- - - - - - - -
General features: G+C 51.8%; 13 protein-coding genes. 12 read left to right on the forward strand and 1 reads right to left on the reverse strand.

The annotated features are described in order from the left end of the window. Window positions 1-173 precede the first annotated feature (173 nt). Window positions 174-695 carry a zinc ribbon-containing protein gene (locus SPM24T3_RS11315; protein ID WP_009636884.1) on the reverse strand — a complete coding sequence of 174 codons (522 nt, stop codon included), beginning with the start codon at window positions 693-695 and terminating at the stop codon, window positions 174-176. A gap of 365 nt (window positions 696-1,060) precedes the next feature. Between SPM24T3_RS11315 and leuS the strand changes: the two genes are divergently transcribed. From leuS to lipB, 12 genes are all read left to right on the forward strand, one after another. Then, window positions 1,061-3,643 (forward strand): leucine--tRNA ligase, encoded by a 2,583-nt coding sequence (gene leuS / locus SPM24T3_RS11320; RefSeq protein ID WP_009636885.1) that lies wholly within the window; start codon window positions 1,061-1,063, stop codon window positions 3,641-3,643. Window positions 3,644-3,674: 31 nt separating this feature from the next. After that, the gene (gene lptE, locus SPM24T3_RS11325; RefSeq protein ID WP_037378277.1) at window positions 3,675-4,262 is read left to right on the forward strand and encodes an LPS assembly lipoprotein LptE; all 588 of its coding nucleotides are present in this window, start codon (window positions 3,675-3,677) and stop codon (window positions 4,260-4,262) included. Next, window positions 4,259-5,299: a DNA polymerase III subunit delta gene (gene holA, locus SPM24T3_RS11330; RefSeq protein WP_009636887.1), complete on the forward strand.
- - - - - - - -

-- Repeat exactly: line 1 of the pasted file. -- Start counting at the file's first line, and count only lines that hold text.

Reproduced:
General features: G+C 51.8%; 13 protein-coding genes. 12 read left to right on the forward strand and 1 reads right to left on the reverse strand.